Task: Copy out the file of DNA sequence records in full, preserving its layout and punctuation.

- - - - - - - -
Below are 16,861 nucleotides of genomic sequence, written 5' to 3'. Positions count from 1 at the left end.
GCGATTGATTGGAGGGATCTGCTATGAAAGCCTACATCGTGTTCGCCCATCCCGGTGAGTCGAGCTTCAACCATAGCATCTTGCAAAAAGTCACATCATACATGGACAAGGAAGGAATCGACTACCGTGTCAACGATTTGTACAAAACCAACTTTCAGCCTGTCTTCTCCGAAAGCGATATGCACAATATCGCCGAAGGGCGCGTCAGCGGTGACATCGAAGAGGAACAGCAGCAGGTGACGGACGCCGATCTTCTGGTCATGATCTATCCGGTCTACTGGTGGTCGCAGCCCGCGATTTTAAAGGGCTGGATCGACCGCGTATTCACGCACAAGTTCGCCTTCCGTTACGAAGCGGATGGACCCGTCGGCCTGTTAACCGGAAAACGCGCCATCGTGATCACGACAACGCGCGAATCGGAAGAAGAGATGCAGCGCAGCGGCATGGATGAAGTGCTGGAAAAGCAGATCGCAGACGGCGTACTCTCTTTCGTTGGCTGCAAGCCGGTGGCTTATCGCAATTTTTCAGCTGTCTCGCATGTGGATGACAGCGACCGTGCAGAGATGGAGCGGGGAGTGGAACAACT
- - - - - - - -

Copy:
Below are 16,861 nucleotides of genomic sequence, written 5' to 3'. Positions count from 1 at the left end.
GCGATTGATTGGAGGGATCTGCTATGAAAGCCTACATCGTGTTCGCCCATCCCGGTGAGTCGAGCTTCAACCATAGCATCTTGCAAAAAGTCACATCATACATGGACAAGGAAGGAATCGACTACCGTGTCAACGATTTGTACAAAACCAACTTTCAGCCTGTCTTCTCCGAAAGCGATATGCACAATATCGCCGAAGGGCGCGTCAGCGGTGACATCGAAGAGGAACAGCAGCAGGTGACGGACGCCGATCTTCTGGTCATGATCTATCCGGTCTACTGGTGGTCGCAGCCCGCGATTTTAAAGGGCTGGATCGACCGCGTATTCACGCACAAGTTCGCCTTCCGTTACGAAGCGGATGGACCCGTCGGCCTGTTAACCGGAAAACGCGCCATCGTGATCACGACAACGCGCGAATCGGAAGAAGAGATGCAGCGCAGCGGCATGGATGAAGTGCTGGAAAAGCAGATCGCAGACGGCGTACTCTCTTTCGTTGGCTGCAAGCCGGTGGCTTATCGCAATTTTTCAGCTGTCTCGCATGTGGATGACAGCGACCGTGCAGAGATGGAGCGGGGAGTGGAACAACT